My default answer to this question is, “I’m a software developer”. Yet, every time I answer that way, my soul rebels.
The incongruity that arises when I reduce the whole of my being to a job title feels worth exploring. How come I answer a question about what I “do” with a statement about who I “am”?
The thing about this question is that it can be interpreted in a few ways. We can receive it as an inquiry on how we earn money, how we spend our days, or even what our passion is.
The interpretation that we choose will shape our answer. For example, a few years ago, I was at a retreat by myself, and I struck up a conversation with my Tipi neighbour. “What do you do?” inevitably came up, and after I divulged my job title, she replied with:
“Well… sometimes I paint, and sometimes I draw. Then there are times when I watch TV. OH! I also like picking flowers.”
I had no idea how to respond to this. It made me uncomfortable that she was not following universally accepted small talk protocol. In my mind, my rigid answer outed me as a square as opposed to the free spirit sitting beside me.
With hindsight, I’ve started to appreciate her perspective on this question. Answering literally with the activities that filled her day, she refused to tie herself to a pre-defined identity. She would not be reduced to a societally accepted label.
The power that the language we use has on shaping who we are has become salient to me recently. If we repeat enough times that we’re a developer, a scientist, or a stock-broker, on some level, we’ll start to believe that’s all we are. I admire her response because she would not forsake the multitudes within her.
In the spirit of my wise and kooky Tipi neighbour, here’s how I’ve been filling my days over the last while:
Implementing beautiful designs
I’ve been building out the user interface on Audrey. It’s the first coding project I’ve been a part of where beautiful design is a top priority.
Beauty and elegance are values close to my heart, so this alignment between my aspirations and my work fills me with joy.
I meditate for one hour daily. The specific flavour of meditation I practice focuses on the connection between mind and body. Lately, I’m amazed at how much insight and intelligence the body holds, so deepening that connection has become a central focus in my life.
I’m a habit nerd, and the one that I’m trying to embed at the moment is writing. So far, it’s been like training a wild animal; progress is slow and intermittent, and at times it feels hopeless. Yet, every now and then, there’s a breakthrough that makes my writing dreams feel a fraction of an inch closer. That’s all the encouragement I need!
Writing is important to me right now because it’s a vehicle for self-expression. For a long time in my life, I believed I had to keep my head down and not be seen. It’s only recently that I’ve realised that I don’t need that protection any more and that I can come out into the light. Writing is a part of that cathartic process which makes the struggle worth it.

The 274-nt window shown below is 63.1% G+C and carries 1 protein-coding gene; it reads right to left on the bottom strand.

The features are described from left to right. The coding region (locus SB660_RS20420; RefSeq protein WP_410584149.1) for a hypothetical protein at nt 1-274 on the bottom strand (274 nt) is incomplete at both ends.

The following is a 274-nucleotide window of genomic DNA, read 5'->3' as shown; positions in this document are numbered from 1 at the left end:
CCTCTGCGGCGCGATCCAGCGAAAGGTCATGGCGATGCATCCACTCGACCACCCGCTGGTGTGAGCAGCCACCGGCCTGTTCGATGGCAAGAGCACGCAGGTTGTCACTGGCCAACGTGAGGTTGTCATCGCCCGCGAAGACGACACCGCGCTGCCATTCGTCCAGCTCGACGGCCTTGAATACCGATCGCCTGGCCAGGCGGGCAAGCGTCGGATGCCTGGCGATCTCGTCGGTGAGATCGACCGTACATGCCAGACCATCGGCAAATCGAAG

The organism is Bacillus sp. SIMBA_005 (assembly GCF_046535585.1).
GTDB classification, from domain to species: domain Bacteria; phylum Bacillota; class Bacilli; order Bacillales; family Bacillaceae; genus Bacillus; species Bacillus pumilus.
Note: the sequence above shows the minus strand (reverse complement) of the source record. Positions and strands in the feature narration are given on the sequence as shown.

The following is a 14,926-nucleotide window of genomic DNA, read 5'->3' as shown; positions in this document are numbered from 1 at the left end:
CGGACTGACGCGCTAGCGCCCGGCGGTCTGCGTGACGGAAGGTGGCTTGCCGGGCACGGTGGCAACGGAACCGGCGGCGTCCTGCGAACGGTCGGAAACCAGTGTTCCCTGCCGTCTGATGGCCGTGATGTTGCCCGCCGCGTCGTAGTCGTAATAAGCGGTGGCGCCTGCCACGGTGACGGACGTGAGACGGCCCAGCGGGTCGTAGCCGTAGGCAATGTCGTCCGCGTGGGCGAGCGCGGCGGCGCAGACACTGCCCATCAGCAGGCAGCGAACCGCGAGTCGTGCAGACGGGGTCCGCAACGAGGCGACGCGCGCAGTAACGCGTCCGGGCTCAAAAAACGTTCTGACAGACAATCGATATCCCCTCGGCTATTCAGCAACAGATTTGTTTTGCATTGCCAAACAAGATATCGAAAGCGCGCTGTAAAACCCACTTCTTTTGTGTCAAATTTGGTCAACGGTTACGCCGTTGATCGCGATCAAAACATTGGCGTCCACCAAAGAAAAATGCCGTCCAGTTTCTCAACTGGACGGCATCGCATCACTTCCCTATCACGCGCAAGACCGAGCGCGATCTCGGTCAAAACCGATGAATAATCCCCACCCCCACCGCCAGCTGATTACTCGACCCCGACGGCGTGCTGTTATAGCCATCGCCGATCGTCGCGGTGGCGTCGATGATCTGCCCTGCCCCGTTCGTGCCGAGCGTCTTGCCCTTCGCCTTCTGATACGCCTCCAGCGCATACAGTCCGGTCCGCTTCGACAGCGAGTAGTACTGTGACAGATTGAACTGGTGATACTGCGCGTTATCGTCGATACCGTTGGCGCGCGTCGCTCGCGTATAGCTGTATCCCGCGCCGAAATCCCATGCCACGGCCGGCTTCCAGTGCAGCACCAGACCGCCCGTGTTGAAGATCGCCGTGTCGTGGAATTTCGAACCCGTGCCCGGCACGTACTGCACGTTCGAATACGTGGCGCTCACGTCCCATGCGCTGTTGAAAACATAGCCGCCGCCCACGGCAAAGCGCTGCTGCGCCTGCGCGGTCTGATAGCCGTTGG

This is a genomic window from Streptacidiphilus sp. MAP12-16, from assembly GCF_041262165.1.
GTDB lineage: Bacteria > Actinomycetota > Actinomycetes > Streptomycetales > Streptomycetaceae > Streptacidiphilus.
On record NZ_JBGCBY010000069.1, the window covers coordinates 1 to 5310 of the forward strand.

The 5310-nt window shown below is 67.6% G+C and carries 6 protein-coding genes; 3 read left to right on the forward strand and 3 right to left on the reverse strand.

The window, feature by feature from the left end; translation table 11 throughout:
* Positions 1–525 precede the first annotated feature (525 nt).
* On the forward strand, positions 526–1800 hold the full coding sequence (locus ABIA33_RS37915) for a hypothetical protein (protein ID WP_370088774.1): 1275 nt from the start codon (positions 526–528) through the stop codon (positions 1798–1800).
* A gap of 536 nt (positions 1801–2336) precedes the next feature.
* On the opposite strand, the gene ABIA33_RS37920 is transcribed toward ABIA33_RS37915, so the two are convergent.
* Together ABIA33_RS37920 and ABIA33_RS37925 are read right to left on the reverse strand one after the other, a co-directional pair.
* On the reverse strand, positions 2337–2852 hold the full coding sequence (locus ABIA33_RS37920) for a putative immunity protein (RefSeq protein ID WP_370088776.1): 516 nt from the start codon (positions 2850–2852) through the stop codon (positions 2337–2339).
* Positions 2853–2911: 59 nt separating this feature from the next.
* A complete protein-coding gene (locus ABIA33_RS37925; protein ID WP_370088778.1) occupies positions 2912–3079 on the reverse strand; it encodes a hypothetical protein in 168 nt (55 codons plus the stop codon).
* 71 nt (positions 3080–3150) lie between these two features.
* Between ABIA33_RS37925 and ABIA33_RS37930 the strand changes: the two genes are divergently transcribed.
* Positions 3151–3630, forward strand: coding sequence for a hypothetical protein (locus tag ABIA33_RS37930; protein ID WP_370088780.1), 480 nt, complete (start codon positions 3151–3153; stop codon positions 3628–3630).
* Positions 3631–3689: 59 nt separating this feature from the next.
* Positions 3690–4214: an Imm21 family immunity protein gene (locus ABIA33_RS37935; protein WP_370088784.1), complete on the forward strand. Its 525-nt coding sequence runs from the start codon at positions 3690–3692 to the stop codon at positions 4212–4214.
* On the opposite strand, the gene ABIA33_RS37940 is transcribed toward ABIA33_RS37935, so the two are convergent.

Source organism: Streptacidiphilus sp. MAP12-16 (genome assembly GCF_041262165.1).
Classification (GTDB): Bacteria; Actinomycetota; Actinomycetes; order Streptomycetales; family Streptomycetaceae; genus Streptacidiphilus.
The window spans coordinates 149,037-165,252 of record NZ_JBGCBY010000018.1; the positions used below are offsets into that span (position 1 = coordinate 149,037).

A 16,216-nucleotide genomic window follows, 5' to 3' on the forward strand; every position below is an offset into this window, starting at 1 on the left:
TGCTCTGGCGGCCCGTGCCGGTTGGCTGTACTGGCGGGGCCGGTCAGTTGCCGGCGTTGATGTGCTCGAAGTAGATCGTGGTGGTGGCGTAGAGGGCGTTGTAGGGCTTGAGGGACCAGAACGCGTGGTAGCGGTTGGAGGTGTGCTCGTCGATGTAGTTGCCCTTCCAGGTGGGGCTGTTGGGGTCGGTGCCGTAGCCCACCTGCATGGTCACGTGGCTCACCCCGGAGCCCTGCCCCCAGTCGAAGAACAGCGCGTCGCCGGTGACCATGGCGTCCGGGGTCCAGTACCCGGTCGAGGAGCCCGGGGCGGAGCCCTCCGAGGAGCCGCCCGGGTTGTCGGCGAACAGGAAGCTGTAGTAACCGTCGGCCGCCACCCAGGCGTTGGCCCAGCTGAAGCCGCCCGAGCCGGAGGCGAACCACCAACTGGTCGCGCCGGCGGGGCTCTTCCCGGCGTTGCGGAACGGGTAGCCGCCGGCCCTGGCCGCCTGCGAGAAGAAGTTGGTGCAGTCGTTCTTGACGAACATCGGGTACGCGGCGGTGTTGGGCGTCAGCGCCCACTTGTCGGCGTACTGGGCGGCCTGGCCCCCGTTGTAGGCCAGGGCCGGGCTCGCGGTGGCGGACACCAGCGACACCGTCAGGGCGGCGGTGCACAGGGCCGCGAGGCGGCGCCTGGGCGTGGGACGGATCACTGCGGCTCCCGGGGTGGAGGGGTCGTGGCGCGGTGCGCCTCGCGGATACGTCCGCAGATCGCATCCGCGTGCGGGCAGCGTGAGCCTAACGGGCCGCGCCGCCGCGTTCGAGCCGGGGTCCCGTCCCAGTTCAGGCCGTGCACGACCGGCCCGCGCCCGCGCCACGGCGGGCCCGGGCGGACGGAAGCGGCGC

I discovered online education early last year, and it feels like I’ve been on a course ever since. This pursuit satisfies my insatiable curiosity and my need for intellectual stimulation. Without a course or book that’s challenging my view of the world, I’d go a little crazy.
I run without headphones. It’s an oasis in the middle of my day that allows me to put my brain down, rest my thoughts, and recharge by connecting with my body and surroundings.
It’s a vital constraint because I often don’t know my limits. I’m stubborn and think that if I keep pushing, my intellect will figure it all out. Burnout often ensues.
I could go on, but I’ll stop there. Of course, there are many more activities that fill up my day, but even choosing a select few feels more authentic than the standard response to this question.
Listing out the constituent parts of my days feels like progress. Yet, there’s still something missing. When we ask someone what they do out of genuine curiosity rather than politeness, we’re trying to understand them. Rightly or wrongly, we see it as a shorthand into the other person’s essence. We hold an implicit belief that knowing how the other person spends the majority of their waking hours will allow us a glimpse into their inner being.
So, what makes me me? What is the thread that ties all the activities I listed off?
Contemplating these questions, I observe some discomfort in my body. A sure sign that to answer them truthfully will require vulnerability. “What do you do?” feels safe. Perhaps that’s why it’s society’s default. The other person can reveal as much or as little as they want. “What makes you you?” is another matter — a more risky one. And an infinitely more interesting one too.
Here’s an attempt at an answer (which I reserve permission to change whenever it doesn’t fit me any more!):
I’m a verb rather than a noun. I’m happiest when I’m becoming. Every day is a chance to evolve and to discover something unexpected about myself. I start with the premise that I don’t know myself at all and that my job is to discover who I authentically am.
It’s not perfect, but it’s good enough for now.